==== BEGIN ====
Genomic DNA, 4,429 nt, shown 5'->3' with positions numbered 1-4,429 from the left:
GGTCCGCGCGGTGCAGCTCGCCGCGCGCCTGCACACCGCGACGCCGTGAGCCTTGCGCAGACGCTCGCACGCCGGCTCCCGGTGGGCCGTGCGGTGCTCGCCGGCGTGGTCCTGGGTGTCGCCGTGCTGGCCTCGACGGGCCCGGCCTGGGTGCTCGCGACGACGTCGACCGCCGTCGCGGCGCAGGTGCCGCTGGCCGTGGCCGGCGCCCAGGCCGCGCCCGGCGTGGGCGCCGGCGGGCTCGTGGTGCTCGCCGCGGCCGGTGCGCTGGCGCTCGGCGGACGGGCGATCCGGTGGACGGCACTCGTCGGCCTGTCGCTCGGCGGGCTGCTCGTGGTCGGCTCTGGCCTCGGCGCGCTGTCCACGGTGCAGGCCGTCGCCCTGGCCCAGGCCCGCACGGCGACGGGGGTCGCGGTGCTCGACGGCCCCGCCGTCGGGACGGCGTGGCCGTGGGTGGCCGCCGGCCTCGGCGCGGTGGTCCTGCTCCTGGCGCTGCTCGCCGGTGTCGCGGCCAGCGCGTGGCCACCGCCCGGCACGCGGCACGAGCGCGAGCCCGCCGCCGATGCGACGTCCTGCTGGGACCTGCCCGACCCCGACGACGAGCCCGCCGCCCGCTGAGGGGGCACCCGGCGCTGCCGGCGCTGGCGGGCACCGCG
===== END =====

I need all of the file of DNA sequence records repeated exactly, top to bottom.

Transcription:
Genomic DNA, 4,429 nt, shown 5'->3' with positions numbered 1-4,429 from the left:
GGTCCGCGCGGTGCAGCTCGCCGCGCGCCTGCACACCGCGACGCCGTGAGCCTTGCGCAGACGCTCGCACGCCGGCTCCCGGTGGGCCGTGCGGTGCTCGCCGGCGTGGTCCTGGGTGTCGCCGTGCTGGCCTCGACGGGCCCGGCCTGGGTGCTCGCGACGACGTCGACCGCCGTCGCGGCGCAGGTGCCGCTGGCCGTGGCCGGCGCCCAGGCCGCGCCCGGCGTGGGCGCCGGCGGGCTCGTGGTGCTCGCCGCGGCCGGTGCGCTGGCGCTCGGCGGACGGGCGATCCGGTGGACGGCACTCGTCGGCCTGTCGCTCGGCGGGCTGCTCGTGGTCGGCTCTGGCCTCGGCGCGCTGTCCACGGTGCAGGCCGTCGCCCTGGCCCAGGCCCGCACGGCGACGGGGGTCGCGGTGCTCGACGGCCCCGCCGTCGGGACGGCGTGGCCGTGGGTGGCCGCCGGCCTCGGCGCGGTGGTCCTGCTCCTGGCGCTGCTCGCCGGTGTCGCGGCCAGCGCGTGGCCACCGCCCGGCACGCGGCACGAGCGCGAGCCCGCCGCCGATGCGACGTCCTGCTGGGACCTGCCCGACCCCGACGACGAGCCCGCCGCCCGCTGAGGGGGCACCCGGCGCTGCCGGCGCTGGCGGGCACCGCG